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Hard Rock 1/9

Rock >> Hard Rock

Hard rock originated in the 1970s and is characterized by its use of heavy, distorted guitar riffs, fast drum beats and macho vocals. Hard rock is usually carried by guitars, bass, drums and vocals and is characterized by its energetic live shows and rebellious attitude.

The roots of hard rock lie in the blues rock and psychedelic rock of the 1960s. Bands like The Jimi Hendrix Experience, Cream and The Who have shaped hard rock with their innovative guitar work and explosive live shows.

In the 1970s, bands like Black Sabbath, Led Zeppelin and Deep Purple became popular, combining hard rock with elements of heavy metal. These bands shaped the genre with their heavy, distorted guitar riffs and macho vocals and were considered the forerunners of hard rock.

One of the most style-defining albums of hard rock is "Paranoid" by Black Sabbath, released in 1970. This album was characterized by its heavy, distorted guitar riffs and its dark, atmospheric sounds and became a classic of the genre.

In the 1980s, hard rock was popularized by bands like AC/DC, Metallica and Guns N' Roses. These bands relied on fast, aggressive guitar riffs and macho vocals and were known for their energetic live shows.

Hard rock is particularly well suited for licensing in movies, TV shows and commercials.


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Fat and fresh alternative rock similar to, say, some of harder Nickelback work. Uplifting and optimistic. Suitable for sports footage, downhill, skating or parachuting, racing, base jumping, any action packed footage really. The track alternates between 'down and dirty', gritty guitar riffs representing a free spirit, untamed and living the wild life.

Juiced Up (Underscore Version)
36 tracks, not registered with a PRO
172 tracks, registered with a PRO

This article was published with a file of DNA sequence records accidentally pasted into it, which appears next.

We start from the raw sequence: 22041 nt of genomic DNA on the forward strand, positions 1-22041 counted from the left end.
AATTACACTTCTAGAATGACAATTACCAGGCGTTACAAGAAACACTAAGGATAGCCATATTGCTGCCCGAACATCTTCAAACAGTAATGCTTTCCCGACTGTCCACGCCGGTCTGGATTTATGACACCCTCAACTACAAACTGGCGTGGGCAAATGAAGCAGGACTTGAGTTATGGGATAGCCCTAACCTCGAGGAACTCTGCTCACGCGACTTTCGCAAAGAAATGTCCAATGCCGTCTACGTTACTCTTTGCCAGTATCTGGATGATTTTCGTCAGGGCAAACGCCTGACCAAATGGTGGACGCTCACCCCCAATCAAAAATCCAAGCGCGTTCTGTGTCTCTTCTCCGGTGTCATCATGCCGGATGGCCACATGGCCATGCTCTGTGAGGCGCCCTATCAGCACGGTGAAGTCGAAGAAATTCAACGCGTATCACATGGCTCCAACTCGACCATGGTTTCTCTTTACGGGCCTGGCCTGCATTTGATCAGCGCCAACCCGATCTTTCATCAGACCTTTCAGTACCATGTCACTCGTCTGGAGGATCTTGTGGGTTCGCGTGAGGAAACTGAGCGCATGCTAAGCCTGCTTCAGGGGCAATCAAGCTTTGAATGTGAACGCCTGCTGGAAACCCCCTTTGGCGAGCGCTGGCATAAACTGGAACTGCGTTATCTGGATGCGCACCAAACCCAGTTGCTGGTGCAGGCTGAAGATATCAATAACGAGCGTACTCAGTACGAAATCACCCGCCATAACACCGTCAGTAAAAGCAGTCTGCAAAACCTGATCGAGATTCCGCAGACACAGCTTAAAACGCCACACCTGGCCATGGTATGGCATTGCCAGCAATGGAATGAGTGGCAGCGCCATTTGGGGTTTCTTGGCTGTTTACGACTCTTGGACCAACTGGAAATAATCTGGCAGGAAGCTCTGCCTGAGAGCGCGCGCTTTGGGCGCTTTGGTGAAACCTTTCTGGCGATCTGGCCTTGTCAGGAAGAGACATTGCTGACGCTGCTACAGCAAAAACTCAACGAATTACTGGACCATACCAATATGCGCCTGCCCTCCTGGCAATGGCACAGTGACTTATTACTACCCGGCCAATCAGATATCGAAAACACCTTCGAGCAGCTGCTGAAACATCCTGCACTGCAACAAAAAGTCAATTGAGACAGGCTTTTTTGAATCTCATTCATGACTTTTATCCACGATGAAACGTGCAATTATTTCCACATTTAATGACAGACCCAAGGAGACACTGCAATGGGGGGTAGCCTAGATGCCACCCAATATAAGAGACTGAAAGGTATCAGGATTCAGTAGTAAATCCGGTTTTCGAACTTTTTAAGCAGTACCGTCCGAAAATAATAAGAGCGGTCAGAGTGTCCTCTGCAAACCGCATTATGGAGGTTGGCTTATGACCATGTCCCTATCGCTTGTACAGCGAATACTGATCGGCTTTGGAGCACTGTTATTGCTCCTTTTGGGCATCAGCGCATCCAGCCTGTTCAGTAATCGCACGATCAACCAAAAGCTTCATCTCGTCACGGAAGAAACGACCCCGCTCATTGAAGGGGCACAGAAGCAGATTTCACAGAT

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What is Hard Rock?

Hard rock is a harder style of rock music. Hard rock is often used as an umbrella term for a number of styles of rock music such as punk, grunge and industrial rock to distinguish them from styles such as pop rock. In technical terms, the term is more narrowly defined and describes a musical style whose roots lie in various genres such as psychedelic rock of the 1960s, blues rock and rock 'n' roll. The style was also influenced by the beat music of the 1960s. From the end of the 1960s to the beginning of the 1990s, the genre gained particular popularity.

The development of hard rock

In the mid-1960s, English and American blues and rock bands began to change traditional rock'n'roll by modifying their music with bass-heavy sounds, lashing guitar riffs, dominating drums and an often eye-catching frontman in tight pants. The songs of British bands like „You Really Got Me“ by the Kinks (1964), „My Generation“ by the Who (1965) and „I Can't Get No Satisfaction“ by the Rolling Stones (1965) anticipated elements of hard rock. The Beatles also processed certain elements of the music style developing at that time in 1968 in „Helter Skelter“, the „Yer Blues“ from the White Album and some other songs.

The different facets of Hard Rock

Later, well-known formations such as Deep Purple, Led Zeppelin, Uriah Heep, Alice Cooper, Nazareth and Black Sabbath shaped the hard rock of the early days. Deep Purple as well as Uriah Heep showed first approaches towards progressive rock through their classical influences. Led Zeppelin are regarded today as one of the most important groups of blues-influenced hard rock. The band Nazareth appeared in the media rather as down-to-earth rockers from the working class, who often told stories from the street in their songs - often lyrics about crime and street gangs. Alice Cooper devoted himself to "shock rock" and set new standards in terms of effort: he used guillotines and gallows in his concerts. His creepy lyrics are to be understood as black humor. With the glamorous appearances of Slade, Glam Rock began to establish itself in the early 1970s.

Led Zeppelin and Deep Purple in particular influenced the next generation of bands in the 1970s and 1980s, including AC/DC, Scorpions and Kiss. At the beginning of the 1990s, hard rock was influenced by the rise of grunge and alternative rock and at times pushed out of the market. The development of the new millennium was marked by a retro wave.

Musical structure, song structure

Hard rock songs are usually based on a 4/4 beat with an emphasis on the backbeats and use the traditional song scheme of pop music with verse, interlude and chorus. Many pieces of hard rock usually include a guitar solo. Partly this form is also broken up and complex pieces are created with partly overflowing instrumental passages, e.g. "Stairway to Heaven" by Led Zeppelin and "Child in Time" Deep Purple.